Judd Reid Fight Camp

Judd Reid Fight Camp

By | 2018-05-07T10:41:45+00:00 March 30th, 2018|Adventure, Healthy Living|0 Comments

As I write this, I’m terribly conflicted, torn apart between what I WANT to do and what is SMART to do. That’s because, for the first time in three years, I won’t be attending the Judd Reid Uchi Deshi fight camp in Thailand.

Judd Reid fight campWhile it’s going to kill me not to participate (I have some health problems – probably a stomach parasite – that would make it nearly impossible to keep up) that also means that I finally have the time to tell you more about it!

In fact, I started giving you the 411 on this Kyokushin Karate fight camp, which has been named one of the ten toughest of its kind in the world, in the first part of this blog, but now I’ll give you more nuts and bolts about the training.

The typical day in the Judd Reid Uchi Deshi (which is Japanese for “live-in student”) fight camp starts with a 5 or 5:30 am wakeup. Each individual has there own morning routine, but I’d rather be up a little earlier and get to wake up and maybe eat a quick snack for protein, etc., but others just stumble out of bed. But we all meet outside on the back lawn of the hotel by 6 am sharp. Usually, it’s still dark, although not pitch black, and we yawn as we stretch and try to loosen up our bodies. But soon, Shihan (master) Judd Reid and his coaches show up, and everyone stands at attention and the energy level rises, even as he just says “good morning.”

For the morning training, we often go for a run up the way-too-long ramp-like slope of the street outside, and then up a few kilometers to the dreaded “Buddha Hill.” It’s there that we actually sprint up the 45-degree incline as fast as we can – over and over again, which feels like someone poured hot coals into your lungs while stabbing you in the thighs, too.

But after tackling the Buddha Hill, we often get to shadow box, stretch, or do drills at the top, with a beautiful view of the Thailand cityscape and coastline as the sun comes up, all with a 50 foot tall golden Buddha statue looking down on us.

If we don’t run the Buddha Hill (mercifully, we only do it twice or so in the week-long camp), we’ll head down to the beach by the hotel, where we’ll jog in the wet sand and water, then do more drills and a lot of conditioning, like pushups, situps, squats, and even kicking and punching each other, all while weighed down with the sand and soaking wet ocean.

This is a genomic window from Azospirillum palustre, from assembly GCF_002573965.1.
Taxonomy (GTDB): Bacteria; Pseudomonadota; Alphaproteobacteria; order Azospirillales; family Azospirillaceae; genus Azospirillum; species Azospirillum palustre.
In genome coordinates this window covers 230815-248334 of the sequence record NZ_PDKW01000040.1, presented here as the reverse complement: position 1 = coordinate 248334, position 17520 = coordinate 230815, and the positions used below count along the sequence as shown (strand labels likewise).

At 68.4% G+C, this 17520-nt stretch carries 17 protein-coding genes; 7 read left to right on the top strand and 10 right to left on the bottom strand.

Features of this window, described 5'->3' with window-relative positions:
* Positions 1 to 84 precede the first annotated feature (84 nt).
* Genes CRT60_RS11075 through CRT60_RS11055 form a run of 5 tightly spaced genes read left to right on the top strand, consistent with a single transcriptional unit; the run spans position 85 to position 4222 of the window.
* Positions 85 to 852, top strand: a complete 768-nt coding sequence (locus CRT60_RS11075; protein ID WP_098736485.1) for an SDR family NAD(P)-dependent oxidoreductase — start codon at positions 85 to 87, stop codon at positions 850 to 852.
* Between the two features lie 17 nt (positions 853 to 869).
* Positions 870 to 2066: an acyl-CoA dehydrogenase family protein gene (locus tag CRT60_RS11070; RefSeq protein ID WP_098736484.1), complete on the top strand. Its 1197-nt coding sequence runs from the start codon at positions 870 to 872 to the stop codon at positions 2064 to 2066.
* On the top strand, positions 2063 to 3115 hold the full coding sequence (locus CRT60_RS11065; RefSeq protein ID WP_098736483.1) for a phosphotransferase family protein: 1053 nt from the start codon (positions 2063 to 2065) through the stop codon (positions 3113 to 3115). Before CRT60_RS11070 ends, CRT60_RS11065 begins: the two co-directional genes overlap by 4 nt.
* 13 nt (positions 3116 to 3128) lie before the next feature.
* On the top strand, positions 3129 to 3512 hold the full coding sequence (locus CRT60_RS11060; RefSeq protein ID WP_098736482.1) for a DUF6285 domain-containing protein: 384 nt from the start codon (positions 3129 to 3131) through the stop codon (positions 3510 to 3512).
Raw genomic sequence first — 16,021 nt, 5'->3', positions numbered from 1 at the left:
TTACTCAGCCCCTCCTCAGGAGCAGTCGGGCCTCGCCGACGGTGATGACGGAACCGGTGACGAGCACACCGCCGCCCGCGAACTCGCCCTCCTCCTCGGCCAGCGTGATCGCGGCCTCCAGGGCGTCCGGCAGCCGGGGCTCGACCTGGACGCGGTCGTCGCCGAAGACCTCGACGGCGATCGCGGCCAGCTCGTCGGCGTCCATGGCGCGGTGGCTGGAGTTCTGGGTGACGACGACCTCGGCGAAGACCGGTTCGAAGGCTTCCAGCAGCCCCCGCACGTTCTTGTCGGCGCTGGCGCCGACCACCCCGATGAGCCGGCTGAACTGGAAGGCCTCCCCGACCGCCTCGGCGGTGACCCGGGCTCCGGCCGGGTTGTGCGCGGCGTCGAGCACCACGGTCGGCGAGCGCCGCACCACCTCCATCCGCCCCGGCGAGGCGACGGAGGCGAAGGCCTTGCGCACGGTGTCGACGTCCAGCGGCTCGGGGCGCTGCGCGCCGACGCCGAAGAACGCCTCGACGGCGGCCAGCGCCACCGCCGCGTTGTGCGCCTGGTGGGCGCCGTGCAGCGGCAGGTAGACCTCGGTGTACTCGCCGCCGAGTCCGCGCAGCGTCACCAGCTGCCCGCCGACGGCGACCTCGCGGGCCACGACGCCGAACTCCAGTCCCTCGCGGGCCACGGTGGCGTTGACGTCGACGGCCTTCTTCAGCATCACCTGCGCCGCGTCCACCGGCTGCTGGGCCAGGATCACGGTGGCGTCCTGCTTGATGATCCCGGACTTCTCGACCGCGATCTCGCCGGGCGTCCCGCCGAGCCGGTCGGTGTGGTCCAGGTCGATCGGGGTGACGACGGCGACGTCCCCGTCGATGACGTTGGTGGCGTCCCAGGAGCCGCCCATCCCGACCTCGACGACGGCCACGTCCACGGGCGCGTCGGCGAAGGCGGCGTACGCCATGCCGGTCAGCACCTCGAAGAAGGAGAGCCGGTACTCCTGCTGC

After the morning session, everyone staggers up to their rooms (we track SO much sand and water into the lobby!), changes, and comes down for breakfast.

The next training is at 11 am, and always in full karate gi’s in the training room set up in a hotel conference room. These sessions are intense, as there is plenty of instruction and drills but always ends with bone-crushing sparring.

Sometimes, we actually train on the back lawn of the hotel for the midday workout, which looks beautiful but soon you melt in the oppressive Thai sun.

We get another break after lunch, and then the afternoon/evening session is often the most intense of all. It’s almost always on the beach and mixes the elements of all three of these workouts – running, intense conditioning, drilling, performing katas, body conditioning, and plenty of sparring.

But the nice part is that we finish up as the sun is dropping and the sky is golden, and we all jump into the ocean after the workout, thoroughly exhausted but with spirits emboldened – and thankful that we survived another day!

Three workouts a day, about two hours each, NEVER a workout less than full intensity, for six days straight. It truly is one of the toughest fight camps in the world, and I’ll be hoping and praying that I can jump in for more sweet abuse at the next camp!

Norm Schriever

About 

Norm Schriever is a blogger, Amazon best-sellling author, cultural mad scientist, and enemy of the comfort zone. His work appears in the Huffington Post, Business.com, Good Morning America, The Anderson Cooper Show on CNN, NBC, MSN, Yahoo, Hotels.com, and media all around the world.
Norm grew up in Connecticut and graduated from the University of Connecticut, where he was never accused of overstudying. After expatriating to Costa Rica in 2011, he started traveling the world and documenting what he saw. He now lives in Southeast Asia, writing his heart out and working with local charities.

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